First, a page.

Jigna Rao was a practiced patient advocate even before she set foot on campus. But majoring in sociology, with a minor in public health, has given her voice added authority. On Nov. 1 she will address health experts from all over the world at a symposium on tuberculosis in Paris organized by Harvard Medical School’s Department of Global Health and Social Medicine.
Rao will discuss the psychosocial needs of patients with TB, still one of the deadliest diseases in the world. She’s an expert on the subject, having been diagnosed with TB herself. “While everyone is focusing on research and medication, there needs to be equal focus on things that are not clinical or medical – the humanitarian needs,” she says. “There are so many myths around TB, and in certain societies it holds great penalties for women.”
Her talk caps a personal journey she could never have imagined when she arrived from Mumbai, India in 2000. During an infertility workup six years later she learned she had pelvic TB, a silent disease often misdiagnosed or overlooked in the U.S. She recovered, but the TB had traveled through her bloodstream and lodged in the fallopian tubes, causing irreparable damage. In 2007 she discussed the experience in a newspaper article. “After that the advocacy and activism snowballed. I also took time to find myself again, and refocus on what I wanted to do with my life,” says Rao, who was employed at Drumthwacket, the governor’s residence.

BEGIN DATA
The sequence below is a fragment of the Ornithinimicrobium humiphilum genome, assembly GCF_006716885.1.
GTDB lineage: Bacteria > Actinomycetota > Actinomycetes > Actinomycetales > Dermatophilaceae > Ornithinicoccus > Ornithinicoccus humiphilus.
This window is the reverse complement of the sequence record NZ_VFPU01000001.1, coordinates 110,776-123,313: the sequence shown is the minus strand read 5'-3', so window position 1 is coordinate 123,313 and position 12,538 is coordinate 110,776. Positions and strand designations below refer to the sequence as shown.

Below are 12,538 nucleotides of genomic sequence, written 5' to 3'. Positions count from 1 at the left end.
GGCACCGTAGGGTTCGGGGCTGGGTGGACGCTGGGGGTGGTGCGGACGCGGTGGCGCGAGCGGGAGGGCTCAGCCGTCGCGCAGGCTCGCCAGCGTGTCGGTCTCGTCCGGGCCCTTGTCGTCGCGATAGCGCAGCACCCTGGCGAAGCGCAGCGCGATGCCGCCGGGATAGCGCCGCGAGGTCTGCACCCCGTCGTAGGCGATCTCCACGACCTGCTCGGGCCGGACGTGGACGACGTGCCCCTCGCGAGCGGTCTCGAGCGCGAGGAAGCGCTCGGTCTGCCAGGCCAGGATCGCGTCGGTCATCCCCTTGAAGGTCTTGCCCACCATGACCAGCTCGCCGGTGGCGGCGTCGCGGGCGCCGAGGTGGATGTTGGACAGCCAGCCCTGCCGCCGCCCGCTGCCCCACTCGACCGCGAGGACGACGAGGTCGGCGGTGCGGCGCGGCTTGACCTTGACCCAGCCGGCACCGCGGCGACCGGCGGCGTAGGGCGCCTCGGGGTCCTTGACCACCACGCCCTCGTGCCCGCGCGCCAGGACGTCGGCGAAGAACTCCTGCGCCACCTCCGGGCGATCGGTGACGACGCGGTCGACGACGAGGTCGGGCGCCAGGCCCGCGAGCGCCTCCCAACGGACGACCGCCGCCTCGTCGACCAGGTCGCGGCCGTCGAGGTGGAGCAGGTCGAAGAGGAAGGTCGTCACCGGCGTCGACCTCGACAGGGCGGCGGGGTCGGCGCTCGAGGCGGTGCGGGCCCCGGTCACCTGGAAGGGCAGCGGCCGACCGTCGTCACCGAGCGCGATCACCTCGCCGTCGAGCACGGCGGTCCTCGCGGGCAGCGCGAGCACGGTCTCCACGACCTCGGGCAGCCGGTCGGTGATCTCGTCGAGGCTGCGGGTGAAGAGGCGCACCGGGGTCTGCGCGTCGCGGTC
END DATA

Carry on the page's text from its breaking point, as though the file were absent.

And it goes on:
In 2012 TCNJ accepted her as a rising sophomore, with credit for courses taken in India and at Mercer County College. “I wanted to go to a college that was small enough not to get lost, and where I could have easy and quick access to professors,” says Rao, 39.
Many of her courses have been taught by Dr. Lynn Gazley, a medical sociologist in the Department of Sociology & Anthropology. “Jigna throws herself into everything 100 percent. You can see her picking up what she learns in class and immediately applying it to her advocacy work,” Gazley says.
With graduation looming in December, Rao is excited and sad at the same time. “I hate to leave. TCNJ is home to me now,” she says. “People here are very inclusive. Unlike in the real world, everyone here at TCNJ wants each other to succeed.”—Mary Jo Patterson